Birds, in general, are less than quadrupeds : the ostrich, which is the biggest bird with which we are acquainted, is considerably less than the elephant, the largest quadruped ; and the mouse, the least of this tribe, greatly exceeds the humming bird, which is not bigger than a common bee. Birds 'are, however, in all countries, longer lived than the brute creation : the linnet will often live fourteen or fifteen years; the bullfinch twenty; the goose fourscore ; while swans, eagles, and some others, have been known to live two, or even three hundred years.

The number of species of birds, which man, kind has rendered domestic, are but few, as the peacock, turkey, common hen, guinea-hen, pigeon, swan, goose, duck, and guinea-duck, being only nine, while the number of all the species known exceeds fifteen hundred.

Birds are principally divided into two classes, distinguished by their legs and toes ; namely, those which live on the land, and in the water; the former have their toes divided, without any membrane between them, and adapted for the purposes of grasping, running, and climbing': the latter have membranes between the toes : and the legs of those that wade in the water, without swimming, are usually long and naked.

Dict. of Nat. Hist.

The Burial of Sir John Moore.

Not a drum was heard, nor a funeral-note,

As his corpse to the ramparts we hurried ; Not a soldier discharged his farewell-shot

O'er the grave where our hero we buried. We buried him darkly by dead of night,

The sods with our bayonets turning; By the struggling moonbeams misty light,

And the lantern dimly burning. No useless coffin enclosed his breast,

Nor in sheet nor in shroud we bound him; But he lay like a warrior taking his rest,

With his martial cloak around him.

And we

Few and short were the prayers we said,

And we spoke not a word of sorrow; But we stedfastly gazed on the face of the dead, And we bitterly

thought of the morrow. We thought, as we hollow'd his narrow bed,

And smooth'd down his lonely pillow,
That the foe and the stranger would tread o'er his

head,
far

away on the billow !
Lightly they'll talk of the spirit that's gone,

And o'er his cold ashes upbraid him,But nothing he'll reck, if they let him sleep on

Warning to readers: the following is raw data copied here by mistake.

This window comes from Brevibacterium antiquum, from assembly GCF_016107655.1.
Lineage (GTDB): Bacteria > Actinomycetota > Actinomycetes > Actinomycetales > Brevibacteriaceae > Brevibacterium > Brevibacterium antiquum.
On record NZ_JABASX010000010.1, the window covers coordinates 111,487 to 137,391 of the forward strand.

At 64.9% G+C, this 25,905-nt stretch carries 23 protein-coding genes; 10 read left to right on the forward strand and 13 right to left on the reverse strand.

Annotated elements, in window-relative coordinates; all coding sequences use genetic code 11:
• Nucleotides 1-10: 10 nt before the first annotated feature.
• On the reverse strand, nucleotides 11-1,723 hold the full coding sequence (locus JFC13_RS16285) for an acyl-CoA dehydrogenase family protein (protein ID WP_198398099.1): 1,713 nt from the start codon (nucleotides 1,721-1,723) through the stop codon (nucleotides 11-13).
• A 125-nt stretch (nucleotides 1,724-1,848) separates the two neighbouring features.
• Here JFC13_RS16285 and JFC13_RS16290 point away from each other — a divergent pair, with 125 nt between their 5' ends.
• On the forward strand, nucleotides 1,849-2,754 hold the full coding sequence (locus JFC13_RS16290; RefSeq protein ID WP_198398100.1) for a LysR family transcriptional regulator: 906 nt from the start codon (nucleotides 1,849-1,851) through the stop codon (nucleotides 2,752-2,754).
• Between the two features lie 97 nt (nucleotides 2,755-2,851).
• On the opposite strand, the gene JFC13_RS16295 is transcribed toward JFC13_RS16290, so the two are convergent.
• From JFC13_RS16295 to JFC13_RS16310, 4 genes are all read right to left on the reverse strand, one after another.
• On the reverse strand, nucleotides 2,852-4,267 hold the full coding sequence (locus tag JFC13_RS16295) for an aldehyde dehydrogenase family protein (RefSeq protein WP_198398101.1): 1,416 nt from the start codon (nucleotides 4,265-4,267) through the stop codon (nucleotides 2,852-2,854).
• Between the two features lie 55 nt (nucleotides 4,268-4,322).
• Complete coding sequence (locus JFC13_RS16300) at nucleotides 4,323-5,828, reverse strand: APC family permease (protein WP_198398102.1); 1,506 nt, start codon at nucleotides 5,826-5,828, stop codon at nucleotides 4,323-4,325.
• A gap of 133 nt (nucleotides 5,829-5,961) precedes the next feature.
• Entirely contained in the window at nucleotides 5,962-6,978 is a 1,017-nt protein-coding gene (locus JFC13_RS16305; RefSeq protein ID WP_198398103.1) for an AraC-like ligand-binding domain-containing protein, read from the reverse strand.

In the grave where a Briton has laid him. But half of our heavy task was done,

When the clock tolld the hour for retiring; And we heard by the distant and random gun

That the foe was suddenly firing.

Slowly and sadly we laid him down,

From the field of his fame fresh and gory; We carved not a line, we raised not a stone

But we left him alone with his glory.-Wolfe.

39. The Bat.

Singʻular ; remarkable. Viviparous ; producing young alive. Resem'blance; likeness. Characteristic; distinguishing mark. Imaʼgined; supposed. Exactly; precisely. Membrane ; a film, gauze-like texture. Connect'ing; joining. Flex'ible; that can be bent. Seldom ; rarely. Suspend'; hang. Adhe'ring ; cleaving, sticking. Lib'erty; freedom ; Remains'; continues. Dormant ; sleeping, torpid. Pleas'ant; agreeable. Excursions; expeditions, goings out. The bat is a singular genus of animals, as it

partakes of the nature of both quadrupeds and birds, and seems to be the link which unites these two kingdoms together. Like the former it is viviparous; has teats wherewith it suckles its young; bears a striking resemblance to the quadruped creation in the form of its lungs, and in the general skeleton of its bones; but like birds, it is furnished with a kind of wings, whereby it can support itself in the air for nearly an hour, and which is the only characteristic in which it resembles the feathered tribe; consequently it is now ranked by all naturalists with quadrupeds, though ancient writers imagined it to be a genus of birds.

The common English bat is about the size of a mouse; its body is covered with a short mousecoloured fur, tinged with red ; its eyes are small, and its ears exactly resemble those of a mouse.

The wings of the bat are nothing more than a thin membrane, of a deep dusky colour, connect